algorithm: A fully-specified procedure for solving a mathematical problem (such as finding the greatest common divisor of two numbers) in a finite number of steps, often involving repetition of an operation.

angular momentum: For a particle, the cross product of the vector from a specified reference point to the particle and the particle's linear momentum; for an assembly of particles, the sum of the individual angular momentums.

avalanche photodiode: A photodiode operated in the avalanche breakdown region to achieve internal photocurrent multiplication, thereby providing rapid light-controlled switching operation. A photodiode is a semiconductor diode in which the reverse current varies with illumination.

basis: A reference system for measuring a physical property, such as a horizontal/vertical frame for measuring photon polarization.

Bell's Theorem: A theorem stating that for any collection of objects with three different properties, A, B, and C, the number of objects that have property A but not property B plus the number of objects which have property B but not property C is greater than or equal to the number of objects which have property A but not property C.

breakdown voltage: The voltage measured at a specified current in the electrical breakdown region of a semiconductor diode. Electrical breakdown is a large, usually abrupt, rise in electric current in the presence of a small increase in voltage.

cipher: 1. A method of transforming texts character by character in order to conceal their meaning. 2. Such transformed messages.

CODE: A method of transforming texts by substituting words or phrases according to an agreed dictionary or codebook.

coherent light: Radiant electromagnetic energy of approximately the same wavelength with fixed phase relationships between different points in the field.

conjugate bases: Two bases oriented so that a measurement in one randomizes the measurement in the other.

cryptogram: A communication in cipher or code.

cryptotext: In cryptology, a text of visible writing which conveys no intelligible meaning, or conveys an intelligible meaning that is not the real meaning.decrypting: The converting (as a coded message) into intelligible form by decodeing or deciphering.

electron avalanche: The cumulative process in which an electron accelerated by a strong electric field collides with and ionizes gas molecules, thereby releasing additional electrons that in turn have more collisions, so that the discharge is self-maintained.

encodeing: The conversion of a message or body of information into coded form.

encrypting: Converting a message or body of information into an obscured form using a cipher or CODE.

hole: A vacant electron energy state near the top of an energy band in a solid. It behaves as though it were a positively charged particle, and is also known as electron hole. An energy band is a restricted range in which the energies of electrons in solids lie, or from which they are excluded, as understood in quantum mechanical terms.

key: In cryptology, a set of parameters used in conjunction with an encrypting algorithm.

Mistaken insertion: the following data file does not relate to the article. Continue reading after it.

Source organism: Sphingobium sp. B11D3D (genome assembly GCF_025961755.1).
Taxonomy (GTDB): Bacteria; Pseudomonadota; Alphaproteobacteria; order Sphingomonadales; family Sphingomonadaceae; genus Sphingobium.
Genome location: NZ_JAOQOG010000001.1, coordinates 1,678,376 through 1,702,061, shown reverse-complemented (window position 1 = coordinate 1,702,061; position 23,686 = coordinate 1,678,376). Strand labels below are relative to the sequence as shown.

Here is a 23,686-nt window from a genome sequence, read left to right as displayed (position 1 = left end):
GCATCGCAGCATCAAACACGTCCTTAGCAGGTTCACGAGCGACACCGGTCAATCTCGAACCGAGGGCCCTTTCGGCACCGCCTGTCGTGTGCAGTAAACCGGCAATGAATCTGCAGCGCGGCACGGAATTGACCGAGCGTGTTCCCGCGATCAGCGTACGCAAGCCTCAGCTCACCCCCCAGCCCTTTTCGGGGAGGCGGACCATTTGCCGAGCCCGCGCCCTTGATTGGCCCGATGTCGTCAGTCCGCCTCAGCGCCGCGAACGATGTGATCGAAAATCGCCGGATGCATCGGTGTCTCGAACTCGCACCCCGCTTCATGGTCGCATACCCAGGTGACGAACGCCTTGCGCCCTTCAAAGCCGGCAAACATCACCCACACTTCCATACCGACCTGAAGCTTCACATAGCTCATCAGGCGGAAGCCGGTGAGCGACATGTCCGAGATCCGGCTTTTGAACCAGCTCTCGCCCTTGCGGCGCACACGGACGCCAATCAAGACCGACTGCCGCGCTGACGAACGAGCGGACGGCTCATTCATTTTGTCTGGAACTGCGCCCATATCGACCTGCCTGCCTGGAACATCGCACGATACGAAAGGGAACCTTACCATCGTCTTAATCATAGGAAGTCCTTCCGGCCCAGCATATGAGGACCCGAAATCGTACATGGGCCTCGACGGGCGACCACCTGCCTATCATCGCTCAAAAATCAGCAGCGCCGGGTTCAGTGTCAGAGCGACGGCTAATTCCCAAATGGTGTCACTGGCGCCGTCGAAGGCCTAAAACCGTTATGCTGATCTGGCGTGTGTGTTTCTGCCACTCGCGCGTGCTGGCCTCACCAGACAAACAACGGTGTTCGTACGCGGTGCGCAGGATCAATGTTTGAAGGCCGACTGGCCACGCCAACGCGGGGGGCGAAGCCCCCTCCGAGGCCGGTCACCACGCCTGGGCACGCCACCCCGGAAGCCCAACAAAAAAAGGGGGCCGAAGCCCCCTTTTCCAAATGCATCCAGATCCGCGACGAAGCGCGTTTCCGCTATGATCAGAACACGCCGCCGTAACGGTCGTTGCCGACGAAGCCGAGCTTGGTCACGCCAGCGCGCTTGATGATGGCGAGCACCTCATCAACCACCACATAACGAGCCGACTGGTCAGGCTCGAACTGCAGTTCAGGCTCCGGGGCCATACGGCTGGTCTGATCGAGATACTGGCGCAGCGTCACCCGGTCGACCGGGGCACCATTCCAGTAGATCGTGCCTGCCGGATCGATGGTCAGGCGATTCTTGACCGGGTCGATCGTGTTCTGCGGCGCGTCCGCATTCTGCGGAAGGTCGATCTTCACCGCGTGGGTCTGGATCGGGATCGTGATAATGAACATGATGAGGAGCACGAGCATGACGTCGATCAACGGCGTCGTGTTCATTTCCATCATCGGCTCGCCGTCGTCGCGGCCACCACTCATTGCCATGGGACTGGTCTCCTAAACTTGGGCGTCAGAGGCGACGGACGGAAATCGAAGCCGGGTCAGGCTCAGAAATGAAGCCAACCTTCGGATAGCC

key distribution problem: The problem of two parties agreeing on a secure key in a way that cannot be learned by eavesdroppers.

n-type semiconductor: An extrinsic semiconductor in which the conduction electron density exceeds the hole density.

p-n junction: The interface between two regions in a semiconductor crystal which have been treated so that one is a p-type semiconductor and the other is an n-type semiconductor.

p-type semiconductor: An extrinsic semiconductor in which the hole density exceeds the conduction electron density.

plaintext: Readable information that is to be encrypted.

prime number: An integer greater than 1 with no positive integer divisors other than 1 and itself; e.g., 2, 3, 5, 7, 11, 13, 17, and 19 are prime numbers.

quantum: 1. For certain physical properties such as energy or momentum, a fundamental unit such that the property appears in integer multiples of the unit. 2. An elementary particle carrying one unit of the property. For example, the photon is the quantum of the electromagnetic field, carrying an energy equal to Planck's contant times the frequency of the light and an angular momentum equal to a multiple of Planck's constant divided by 2p.

quantum computation: Computation by exploitation of the quantum mechanical nature of particles such as electrons or atomic nuclei. This property is used to enCODE information as quantum bits, or qubits, which can take on the values of 0 or 1 or both at the same time.

quantum computer: A proposed computer that would exploit the quantum mechanical nature of particles, such as electrons or atomic nuclei, to manipulate information as quantum bits, or qubits. Whereas an ordinary bit has at any time a value of either 0 or 1, a qubit can also take on both values at once. Because a quantum computer can act on these multiple states simultaneously, it is potentially many times as powerful as a conventional computer.

quantum theory: The modern theory of discretized matter, electromagnetic radiation, and interaction between matter and radiation. It generalizes and supersedes classical physics, mainly in the realm of atomic and subatomic phenomena. Also known as quantum mechanics.

qubit: A basic unit of quantum information, representing either 0 or 1 but capable of being carried by a particle in both states until measured or resolved.

vacancy: A defect in the form of an unoccupied lattice position in a crystal.